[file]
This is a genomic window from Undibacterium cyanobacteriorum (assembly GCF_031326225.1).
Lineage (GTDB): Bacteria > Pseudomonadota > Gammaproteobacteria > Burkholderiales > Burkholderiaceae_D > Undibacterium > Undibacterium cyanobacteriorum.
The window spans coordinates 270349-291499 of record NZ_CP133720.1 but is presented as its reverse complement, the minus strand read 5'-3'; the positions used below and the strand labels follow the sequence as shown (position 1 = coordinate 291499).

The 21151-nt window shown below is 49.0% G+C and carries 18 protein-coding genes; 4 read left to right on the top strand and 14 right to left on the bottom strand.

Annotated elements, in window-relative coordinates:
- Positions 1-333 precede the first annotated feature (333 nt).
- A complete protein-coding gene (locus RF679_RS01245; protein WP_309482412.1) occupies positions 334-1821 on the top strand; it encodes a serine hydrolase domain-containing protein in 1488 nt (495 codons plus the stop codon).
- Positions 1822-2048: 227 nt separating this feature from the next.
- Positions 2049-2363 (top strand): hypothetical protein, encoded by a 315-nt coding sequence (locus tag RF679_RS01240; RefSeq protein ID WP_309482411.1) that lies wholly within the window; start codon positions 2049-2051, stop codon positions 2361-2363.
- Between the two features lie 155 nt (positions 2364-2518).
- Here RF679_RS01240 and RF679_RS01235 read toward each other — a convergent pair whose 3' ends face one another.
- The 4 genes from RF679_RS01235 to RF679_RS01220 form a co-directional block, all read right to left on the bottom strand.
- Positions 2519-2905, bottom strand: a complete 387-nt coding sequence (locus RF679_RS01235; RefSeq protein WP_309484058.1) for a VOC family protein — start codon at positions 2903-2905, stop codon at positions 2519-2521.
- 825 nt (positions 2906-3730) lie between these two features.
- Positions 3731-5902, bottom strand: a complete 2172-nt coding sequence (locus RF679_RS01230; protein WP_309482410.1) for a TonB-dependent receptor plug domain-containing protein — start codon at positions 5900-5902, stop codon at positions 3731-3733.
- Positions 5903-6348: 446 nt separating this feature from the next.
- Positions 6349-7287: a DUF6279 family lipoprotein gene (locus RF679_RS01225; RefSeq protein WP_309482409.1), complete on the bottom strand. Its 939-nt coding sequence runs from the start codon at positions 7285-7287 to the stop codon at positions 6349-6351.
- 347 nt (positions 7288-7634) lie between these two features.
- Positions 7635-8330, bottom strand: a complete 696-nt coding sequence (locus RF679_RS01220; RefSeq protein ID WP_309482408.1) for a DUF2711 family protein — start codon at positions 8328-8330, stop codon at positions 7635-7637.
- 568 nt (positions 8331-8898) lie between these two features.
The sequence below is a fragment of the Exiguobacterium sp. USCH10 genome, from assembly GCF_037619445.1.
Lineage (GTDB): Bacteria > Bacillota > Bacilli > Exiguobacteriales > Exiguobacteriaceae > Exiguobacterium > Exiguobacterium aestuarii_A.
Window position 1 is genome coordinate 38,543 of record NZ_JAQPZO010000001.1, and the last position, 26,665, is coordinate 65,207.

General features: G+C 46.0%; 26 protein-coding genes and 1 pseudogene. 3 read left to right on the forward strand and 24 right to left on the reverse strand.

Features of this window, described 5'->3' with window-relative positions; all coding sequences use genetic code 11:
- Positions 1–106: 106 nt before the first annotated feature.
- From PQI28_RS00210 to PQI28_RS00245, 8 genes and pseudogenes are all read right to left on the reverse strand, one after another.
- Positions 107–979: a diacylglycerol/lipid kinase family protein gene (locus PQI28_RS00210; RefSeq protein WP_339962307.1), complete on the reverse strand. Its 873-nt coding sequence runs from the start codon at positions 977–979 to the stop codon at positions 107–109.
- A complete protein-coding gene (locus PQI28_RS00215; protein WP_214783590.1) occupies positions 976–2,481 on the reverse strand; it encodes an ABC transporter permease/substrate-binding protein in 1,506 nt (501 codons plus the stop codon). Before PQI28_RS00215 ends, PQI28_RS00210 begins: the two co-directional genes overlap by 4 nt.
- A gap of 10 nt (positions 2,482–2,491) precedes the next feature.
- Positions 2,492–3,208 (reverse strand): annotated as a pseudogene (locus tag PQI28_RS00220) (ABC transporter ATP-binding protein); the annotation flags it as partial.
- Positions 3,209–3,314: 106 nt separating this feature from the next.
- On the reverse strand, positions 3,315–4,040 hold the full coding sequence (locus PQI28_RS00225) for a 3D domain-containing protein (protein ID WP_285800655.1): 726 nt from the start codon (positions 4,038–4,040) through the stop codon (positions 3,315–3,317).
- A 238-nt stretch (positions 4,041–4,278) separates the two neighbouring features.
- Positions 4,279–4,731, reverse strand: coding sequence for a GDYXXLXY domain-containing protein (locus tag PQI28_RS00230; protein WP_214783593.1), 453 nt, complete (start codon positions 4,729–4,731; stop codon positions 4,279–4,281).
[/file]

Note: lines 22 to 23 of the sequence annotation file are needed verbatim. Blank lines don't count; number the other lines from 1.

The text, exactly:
Lineage (GTDB): Bacteria > Bacillota > Bacilli > Exiguobacteriales > Exiguobacteriaceae > Exiguobacterium > Exiguobacterium aestuarii_A.
Window position 1 is genome coordinate 38,543 of record NZ_JAQPZO010000001.1, and the last position, 26,665, is coordinate 65,207.